My name is Liz DeMoss I am an occupational therapist (OTR) living in Montana and a remote Gate 9 Running Crew Member. My background is a 2016 BS degree in Exercise Science from IU and a 2018 MSOT degree also from IU. I created an October Core/Pelvic Floor exercise routine and Sue would like me to share with you all!
We all know why core is important especially as runners. It keeps and maintains our upright posture during all activities. If you have ever been at a race finish line you have seen runners running in hunched over with shoulders rolled forward and hips completely unstable. This is due to a weak core that was probably completely fatigued by mile 5. What many people don’t know is that our pelvic muscles or pelvic floor is part of the core and almost always the weakest link for both men and women. To put it simply, the pelvic floor helps absorb shock especially when running, jumping, or lifting. Basically, it takes a huge beating if you are an athlete which makes it no surprise that a study in 2002 found that nearly 44% of all female athletes experience some type of urine leakage while exercising due to weak core and pelvic floor muscles. Another common side effect of a weak core and/or pelvic floor includes pelvic pain that can feel like hip/back pain which is common in runners.
The exercises that I have shared are labeled Monday, Wednesday, and Friday workouts but they can be completed any day just try to give at least one day of rest between the exercises. These are also meant to be therapy type exercises so think slow and great form rather than fast and high intensity.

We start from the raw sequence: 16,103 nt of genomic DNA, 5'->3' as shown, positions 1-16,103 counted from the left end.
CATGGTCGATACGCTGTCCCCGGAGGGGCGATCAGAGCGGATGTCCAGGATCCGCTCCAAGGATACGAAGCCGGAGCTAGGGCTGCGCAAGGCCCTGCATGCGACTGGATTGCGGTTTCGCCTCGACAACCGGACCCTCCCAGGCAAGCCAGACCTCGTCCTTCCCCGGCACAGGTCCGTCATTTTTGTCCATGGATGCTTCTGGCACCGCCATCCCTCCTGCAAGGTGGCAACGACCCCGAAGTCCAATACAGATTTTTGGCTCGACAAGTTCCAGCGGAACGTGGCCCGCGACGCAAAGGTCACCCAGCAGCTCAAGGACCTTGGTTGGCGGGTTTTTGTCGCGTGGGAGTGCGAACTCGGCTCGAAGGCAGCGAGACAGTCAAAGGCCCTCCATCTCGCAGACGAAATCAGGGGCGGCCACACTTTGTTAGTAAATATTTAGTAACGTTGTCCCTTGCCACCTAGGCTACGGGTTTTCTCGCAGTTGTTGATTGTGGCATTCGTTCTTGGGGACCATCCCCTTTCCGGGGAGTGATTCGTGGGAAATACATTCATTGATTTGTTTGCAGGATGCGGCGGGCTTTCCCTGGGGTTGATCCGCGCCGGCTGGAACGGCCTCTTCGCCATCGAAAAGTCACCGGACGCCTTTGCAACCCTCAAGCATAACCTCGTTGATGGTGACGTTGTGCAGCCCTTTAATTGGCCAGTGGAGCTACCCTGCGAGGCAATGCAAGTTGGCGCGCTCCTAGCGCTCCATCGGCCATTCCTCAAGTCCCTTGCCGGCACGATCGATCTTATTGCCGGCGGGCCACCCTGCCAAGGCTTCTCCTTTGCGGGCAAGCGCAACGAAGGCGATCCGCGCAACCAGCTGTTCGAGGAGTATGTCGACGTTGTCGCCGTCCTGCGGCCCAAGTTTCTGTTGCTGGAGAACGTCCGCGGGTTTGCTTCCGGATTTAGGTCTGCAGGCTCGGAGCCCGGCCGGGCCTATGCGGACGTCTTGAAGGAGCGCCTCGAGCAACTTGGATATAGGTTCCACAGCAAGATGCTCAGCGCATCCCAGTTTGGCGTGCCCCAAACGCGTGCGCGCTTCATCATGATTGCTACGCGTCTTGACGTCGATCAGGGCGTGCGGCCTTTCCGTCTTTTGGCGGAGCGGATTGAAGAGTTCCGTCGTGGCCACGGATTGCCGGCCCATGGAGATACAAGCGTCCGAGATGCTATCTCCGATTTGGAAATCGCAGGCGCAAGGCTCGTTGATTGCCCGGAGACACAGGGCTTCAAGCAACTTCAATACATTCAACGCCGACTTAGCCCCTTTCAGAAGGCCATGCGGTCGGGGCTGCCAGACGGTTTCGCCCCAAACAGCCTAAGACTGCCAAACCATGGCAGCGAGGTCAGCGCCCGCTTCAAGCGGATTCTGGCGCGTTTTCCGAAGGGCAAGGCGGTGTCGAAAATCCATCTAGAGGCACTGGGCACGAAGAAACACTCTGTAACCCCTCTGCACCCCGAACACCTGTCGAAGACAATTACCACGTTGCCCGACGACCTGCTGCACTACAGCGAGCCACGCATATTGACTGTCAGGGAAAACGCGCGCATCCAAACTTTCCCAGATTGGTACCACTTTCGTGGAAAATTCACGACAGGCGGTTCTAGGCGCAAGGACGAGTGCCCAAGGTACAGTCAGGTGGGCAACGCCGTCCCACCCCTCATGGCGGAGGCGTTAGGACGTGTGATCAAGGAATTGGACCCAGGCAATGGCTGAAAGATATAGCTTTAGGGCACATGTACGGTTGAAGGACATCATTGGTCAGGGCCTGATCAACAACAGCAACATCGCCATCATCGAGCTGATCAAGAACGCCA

Many of the exercises also involve performing a pelvic floor contraction or “kegel”. To perform a proper kegel you will tighten or contract the muscles that you would use to stop urination midstream. Make sure you completely relax the muscles before performing another rep. A typical pelvic floor therapy goal is to hold 10 kegels for 10 seconds each which is a bigger challenge than it sounds!
By completing pelvic floor work with regular core work you are engaging the entire core and making it stronger as a unit which will allow you to recruit and prolong the endurance of the core for a longer period during exercise.
If you have noticed that you have had excessive pelvic pain or urine/fecal leakage while exercising look into getting in to your local pelvic floor therapist who can tailor therapy to exactly your needs and weaknesses. A quick search shows that in Bloomington IU Health has a pelvic health rehab program!